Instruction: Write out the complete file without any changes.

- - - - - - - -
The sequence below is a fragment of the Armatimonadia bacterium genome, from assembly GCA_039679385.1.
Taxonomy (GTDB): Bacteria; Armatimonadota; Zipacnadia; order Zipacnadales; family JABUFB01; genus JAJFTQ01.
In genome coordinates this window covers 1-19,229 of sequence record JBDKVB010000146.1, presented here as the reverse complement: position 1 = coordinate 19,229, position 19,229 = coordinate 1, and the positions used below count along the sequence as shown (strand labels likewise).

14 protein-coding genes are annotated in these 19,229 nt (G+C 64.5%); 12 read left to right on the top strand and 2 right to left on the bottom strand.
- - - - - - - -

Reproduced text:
The sequence below is a fragment of the Armatimonadia bacterium genome, from assembly GCA_039679385.1.
Taxonomy (GTDB): Bacteria; Armatimonadota; Zipacnadia; order Zipacnadales; family JABUFB01; genus JAJFTQ01.
In genome coordinates this window covers 1-19,229 of sequence record JBDKVB010000146.1, presented here as the reverse complement: position 1 = coordinate 19,229, position 19,229 = coordinate 1, and the positions used below count along the sequence as shown (strand labels likewise).

14 protein-coding genes are annotated in these 19,229 nt (G+C 64.5%); 12 read left to right on the top strand and 2 right to left on the bottom strand.